We live in an increasingly tech-centric world, but small business and actually making physical things are still important parts of our economy. The Maker Movement, enabled and empowered by things like 3D printing and Internet-based technologies, is one reminder that innovation and entrepreneurship is alive and well, and sometimes the biggest things start in small batches.
Along those lines, rapid prototyping firm Proto Labs (NYSE:PRLB) blends manufacturing and technology to provide the building blocks for all kinds of products -- and I think it's an exciting new stock for the real-money Prosocial Portfolio I manage for Fool.com.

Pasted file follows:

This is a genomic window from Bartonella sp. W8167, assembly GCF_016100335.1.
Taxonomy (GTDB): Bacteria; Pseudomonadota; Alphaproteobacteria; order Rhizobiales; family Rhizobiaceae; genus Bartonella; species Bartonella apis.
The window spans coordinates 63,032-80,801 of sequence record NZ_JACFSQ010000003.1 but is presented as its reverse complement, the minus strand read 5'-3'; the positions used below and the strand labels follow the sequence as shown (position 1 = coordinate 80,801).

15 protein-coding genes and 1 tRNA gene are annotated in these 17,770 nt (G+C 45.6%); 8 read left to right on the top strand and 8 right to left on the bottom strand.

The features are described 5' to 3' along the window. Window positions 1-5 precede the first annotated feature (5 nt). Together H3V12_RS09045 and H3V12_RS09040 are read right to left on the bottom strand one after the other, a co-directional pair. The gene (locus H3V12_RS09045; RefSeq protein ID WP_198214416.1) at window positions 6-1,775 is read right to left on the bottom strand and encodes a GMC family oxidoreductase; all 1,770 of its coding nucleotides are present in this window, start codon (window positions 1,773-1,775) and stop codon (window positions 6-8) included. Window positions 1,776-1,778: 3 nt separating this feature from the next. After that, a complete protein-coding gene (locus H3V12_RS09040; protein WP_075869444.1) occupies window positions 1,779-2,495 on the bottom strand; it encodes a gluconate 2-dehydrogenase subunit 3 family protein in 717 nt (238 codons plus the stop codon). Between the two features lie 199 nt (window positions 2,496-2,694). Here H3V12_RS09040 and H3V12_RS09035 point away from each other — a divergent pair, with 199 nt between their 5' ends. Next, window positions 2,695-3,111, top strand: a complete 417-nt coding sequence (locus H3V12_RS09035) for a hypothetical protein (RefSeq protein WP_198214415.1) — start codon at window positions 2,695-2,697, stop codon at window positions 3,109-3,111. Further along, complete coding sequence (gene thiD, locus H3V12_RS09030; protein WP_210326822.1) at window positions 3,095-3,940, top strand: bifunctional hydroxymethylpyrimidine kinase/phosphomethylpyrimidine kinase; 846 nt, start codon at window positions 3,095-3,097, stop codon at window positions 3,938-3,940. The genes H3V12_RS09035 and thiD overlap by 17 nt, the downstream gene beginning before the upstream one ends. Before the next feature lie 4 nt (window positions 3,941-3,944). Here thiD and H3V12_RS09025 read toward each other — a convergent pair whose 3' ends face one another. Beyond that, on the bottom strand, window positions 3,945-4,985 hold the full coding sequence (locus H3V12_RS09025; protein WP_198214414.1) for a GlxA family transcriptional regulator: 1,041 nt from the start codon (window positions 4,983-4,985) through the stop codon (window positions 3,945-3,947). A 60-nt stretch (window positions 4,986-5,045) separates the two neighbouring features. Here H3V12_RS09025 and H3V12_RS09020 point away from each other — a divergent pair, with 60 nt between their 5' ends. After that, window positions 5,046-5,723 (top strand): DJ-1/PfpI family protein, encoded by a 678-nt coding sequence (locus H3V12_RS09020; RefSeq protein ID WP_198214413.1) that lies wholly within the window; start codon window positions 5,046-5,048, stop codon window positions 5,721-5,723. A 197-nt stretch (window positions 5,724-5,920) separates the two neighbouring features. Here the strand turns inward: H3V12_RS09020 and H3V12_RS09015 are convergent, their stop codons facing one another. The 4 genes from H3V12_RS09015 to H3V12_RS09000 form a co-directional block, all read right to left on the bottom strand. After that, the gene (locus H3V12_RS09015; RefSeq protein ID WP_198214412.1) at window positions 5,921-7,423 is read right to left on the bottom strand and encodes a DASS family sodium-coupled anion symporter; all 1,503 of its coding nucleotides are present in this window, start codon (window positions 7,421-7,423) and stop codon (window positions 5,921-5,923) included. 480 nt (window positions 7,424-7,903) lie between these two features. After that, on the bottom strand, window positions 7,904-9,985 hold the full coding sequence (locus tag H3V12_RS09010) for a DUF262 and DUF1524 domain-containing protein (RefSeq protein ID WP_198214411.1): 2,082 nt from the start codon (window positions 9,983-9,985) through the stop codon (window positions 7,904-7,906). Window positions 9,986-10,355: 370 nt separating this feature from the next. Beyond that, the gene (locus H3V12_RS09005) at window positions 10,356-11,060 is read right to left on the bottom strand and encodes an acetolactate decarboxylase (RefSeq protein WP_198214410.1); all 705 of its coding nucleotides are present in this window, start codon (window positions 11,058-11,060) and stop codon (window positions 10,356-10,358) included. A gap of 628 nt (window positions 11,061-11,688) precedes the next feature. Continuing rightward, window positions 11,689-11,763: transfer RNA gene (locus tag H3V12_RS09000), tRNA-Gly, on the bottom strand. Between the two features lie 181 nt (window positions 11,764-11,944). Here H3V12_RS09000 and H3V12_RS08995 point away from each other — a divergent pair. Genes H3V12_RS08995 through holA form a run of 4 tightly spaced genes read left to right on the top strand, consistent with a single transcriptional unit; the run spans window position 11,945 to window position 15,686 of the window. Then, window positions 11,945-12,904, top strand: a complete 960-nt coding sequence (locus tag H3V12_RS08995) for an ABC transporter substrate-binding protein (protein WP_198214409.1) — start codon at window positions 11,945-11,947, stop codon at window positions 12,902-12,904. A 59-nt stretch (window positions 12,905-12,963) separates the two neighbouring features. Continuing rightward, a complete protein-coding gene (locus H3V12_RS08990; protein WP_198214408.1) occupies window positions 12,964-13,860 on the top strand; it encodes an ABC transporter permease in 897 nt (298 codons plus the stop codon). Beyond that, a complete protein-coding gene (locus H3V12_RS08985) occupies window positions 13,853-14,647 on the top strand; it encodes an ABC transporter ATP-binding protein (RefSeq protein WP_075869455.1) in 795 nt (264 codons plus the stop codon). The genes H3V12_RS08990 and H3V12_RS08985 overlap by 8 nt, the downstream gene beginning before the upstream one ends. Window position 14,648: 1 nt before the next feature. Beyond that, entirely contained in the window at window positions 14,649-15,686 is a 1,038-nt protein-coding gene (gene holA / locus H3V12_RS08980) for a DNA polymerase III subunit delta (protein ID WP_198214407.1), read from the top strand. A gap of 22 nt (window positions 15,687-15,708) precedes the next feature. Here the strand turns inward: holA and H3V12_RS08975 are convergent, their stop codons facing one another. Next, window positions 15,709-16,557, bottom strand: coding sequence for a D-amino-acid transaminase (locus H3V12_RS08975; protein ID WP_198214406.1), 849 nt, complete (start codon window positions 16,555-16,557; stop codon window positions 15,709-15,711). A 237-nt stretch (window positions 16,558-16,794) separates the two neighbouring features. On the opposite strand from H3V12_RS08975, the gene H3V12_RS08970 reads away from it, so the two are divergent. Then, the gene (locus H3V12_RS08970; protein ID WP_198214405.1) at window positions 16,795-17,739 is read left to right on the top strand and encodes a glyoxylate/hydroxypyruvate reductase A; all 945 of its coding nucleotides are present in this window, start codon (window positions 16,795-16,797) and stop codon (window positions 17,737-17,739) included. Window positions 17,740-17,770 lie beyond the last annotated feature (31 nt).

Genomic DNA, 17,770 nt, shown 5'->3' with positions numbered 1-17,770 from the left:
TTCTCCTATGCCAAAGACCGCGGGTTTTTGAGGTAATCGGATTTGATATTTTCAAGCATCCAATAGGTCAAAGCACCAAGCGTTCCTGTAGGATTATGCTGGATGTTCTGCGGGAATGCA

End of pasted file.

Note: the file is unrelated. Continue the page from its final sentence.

Proto Labs Chairman Larry Lukis founded predecessor company The ProtoMold Co. in 1999. Maple Plain, Minn.-based Proto Labs provides lightning-fast turnaround of small-run parts and prototypes for product developers.
When product developers need only a small number of some widget, cog, or product prototype, they turn to Proto Labs and its products like Firstcut, which makes CNC machined parts, and Protomold, which uses the injection molding technique.. Its motto is "Real Parts, Really Fast" -- and that's its advantage.
Low-volume manufacturing is a historically underserved niche market; bigger rivals haven't been interested in that area. Proto Labs has jumped in with its proprietary technology to take advantage of the need, which wipes out time-consuming inefficiencies in areas like quotation and order placement, equipment, and labor in producing customized parts while being price competitive. According to the company, in many cases it can provide quotes in minutes and ship parts in as little as one day.